By Rehan Ulhaq
“100 will be enough,” joked Former Pakistan pacer and UAE coach Aaqib Javed before the start of the crucial Asia Cup match at Dhaka on Monday. But for most Pakistan fans that wasn’t a joke, considering the team's batting frailties. When Pakistan were reduced to 18 for 3 after 5 overs, chasing 130, the feeling was only reinforced. But thanks to some sensible batting from Umar Akmal and Shoaib Malik, the target was reached with plenty to spare in the tank.
Umar Akmal, who has long been Pakistan’s hope of a world-class batsman, he has never fully reached his potential. But the most encouraging thing for Pakistan fans was the way he took responsibility during the recently concluded Pakistan Super League, where he finished as the leading run-getter. Against UAE, he was faced with a situation where he had to curb his natural instincts and steer Pakistan to a winning position after yet another top order malfunction.
He was joined at the crease by Shoaib Malik, who has had a month to forget in the PSL, axed from captaincy by Karachi Kings, short of wickets, short of runs and short on confidence. The two started the rebuilding process rather nervously, often ignoring singles on offer and who can blame them? Pakistan have had more run outs over the last year than rainy days in the country. The two senior batsmen stabilized the innings but never quite got going, and it still felt like UAE were in control until the 16th over.
Malik had already hit a boundary in that Mohammad Shahzad’s over off a full toss. Shahzad then decided to pitch one short and Malik’s ungainly pull resulted in a top edge. It was a catch any decent fielder will take 9 out of 10 times but, Usman Shahzad dropped it. The shoulders in the UAE team dropped, the captain looked frustrated and momentum was about to change. UAE further managed to shoot themselves in the foot as, in the very next over, Rohan Mustafa bowled back to back full tosses which Malik dispatched gleefully towards the mid-wicket boundary for a four and a six respectively. With Pakistan requiring 27 off 18, UAE’s captain and the only wicket taker in the innings, Amjad Javed needed to step up but his first three deliveries were smashed for 16 runs by Umar Akmal, and he too started the over with a juicy full toss. Pakistan managed to chase the total down with 8 balls to spare and both Akmal and Malik completing their half centuries.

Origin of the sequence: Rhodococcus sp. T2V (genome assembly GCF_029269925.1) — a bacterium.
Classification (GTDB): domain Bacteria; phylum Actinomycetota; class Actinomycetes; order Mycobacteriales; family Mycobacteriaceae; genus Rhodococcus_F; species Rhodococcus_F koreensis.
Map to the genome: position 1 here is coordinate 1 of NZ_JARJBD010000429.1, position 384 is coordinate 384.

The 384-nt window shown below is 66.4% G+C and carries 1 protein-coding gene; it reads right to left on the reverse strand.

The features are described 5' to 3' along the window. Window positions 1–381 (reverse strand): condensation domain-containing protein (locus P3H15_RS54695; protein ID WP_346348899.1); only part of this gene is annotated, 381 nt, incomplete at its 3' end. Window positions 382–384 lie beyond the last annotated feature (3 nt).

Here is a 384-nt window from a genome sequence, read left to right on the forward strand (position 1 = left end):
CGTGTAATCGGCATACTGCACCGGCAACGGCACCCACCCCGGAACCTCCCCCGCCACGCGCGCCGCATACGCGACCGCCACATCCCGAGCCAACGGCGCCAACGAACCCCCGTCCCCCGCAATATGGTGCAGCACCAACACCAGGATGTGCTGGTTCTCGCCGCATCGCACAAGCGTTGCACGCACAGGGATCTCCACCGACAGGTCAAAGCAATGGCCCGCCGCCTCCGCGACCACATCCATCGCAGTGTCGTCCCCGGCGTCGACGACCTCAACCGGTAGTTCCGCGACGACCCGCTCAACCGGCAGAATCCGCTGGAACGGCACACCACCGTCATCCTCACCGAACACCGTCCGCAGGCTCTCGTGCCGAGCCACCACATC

Earlier UAE recovered from a poor start to reach 129. Pakistan’s pace attack looked world-class with Amir leading the attack, Mohammad Irfan and Mohammad Sami did a terrific job as sidekicks and it all appeared rosy for Pakistan before the spinners came into the attack. It wasn’t until the 7th over before UAE broke the shackles against debutant Mohammad Nawaz, who went for 10 runs in his first over in international cricket thanks to a six of the last ball by Shaiman Anwar. Anwar held the UAE innings together but the real impetus was provided in the end by Amjad Javed, Muhammad Usman and Naveed, the three adding 58 off 40 balls faced between them.
UAE however were perhaps 10-15 runs short thanks to two magical death overs by Mohammad Amir who conceded 5 runs in his last 2 overs with 10 dot balls. In total Amir bowled 21 dot balls out of 24 and finished with figures of 2/6 in his 4 overs -- ridiculously good figures in the shortest format of the game.
This victory against UAE might only cover up the cracks in Pakistan’s armor temporarily, as the top order still looks extremely fragile and Khurrum Manzoor’s selection still does not make sense at all -- he wasn’t picked up by five PSL franchises but was picked for the international team completely out of the blue. Pakistan’s major problem in the recent past has been a lack of planning and choosing quick fixes over long term logical solutions. For example if the batting fails, a bowler is removed to be replaced by an all-rounder to strengthen the batting instead of backing the strength, which is, undoubtedly, their bowling. And if the top six batsmen fail, you can’t rely on your number 7 and number 8 to fix it.
At least Umar Akmal remains the most important cog in the team, and if he fires, Pakistan look a very efficient team. Whereas if he fails, the batting looks well below par. The positives however are very apparent -- the pace attack looks very threatening, all the three fast bowlers consistently were bowling in the mid 140s and with Wahab Riaz resting on the bench this is Pakistan's most exciting bowling lineup in nearly five years.
Pakistan still have to get past Srilanka and Bangladesh to set up a mouthwatering final with India. Sri Lanka have bigger problems than Pakistan at the moment, with an unsettled unit losing against Bangladesh on Sunday. The bigger threat to Pakistan’s chances is the young Bangladesh team, who lest we forget, whitewashed Pakistan in ODIs and T20s the last time the two teams met in this country.
Perhaps for the first time in a clash between these two nations, Bangladesh will be the favorites. There will be no surprise though if Pakistan manage to go all the way, as after all this cricket team has a history of playing much better with the underdog tag and with clouds of uncertainty hanging over their head.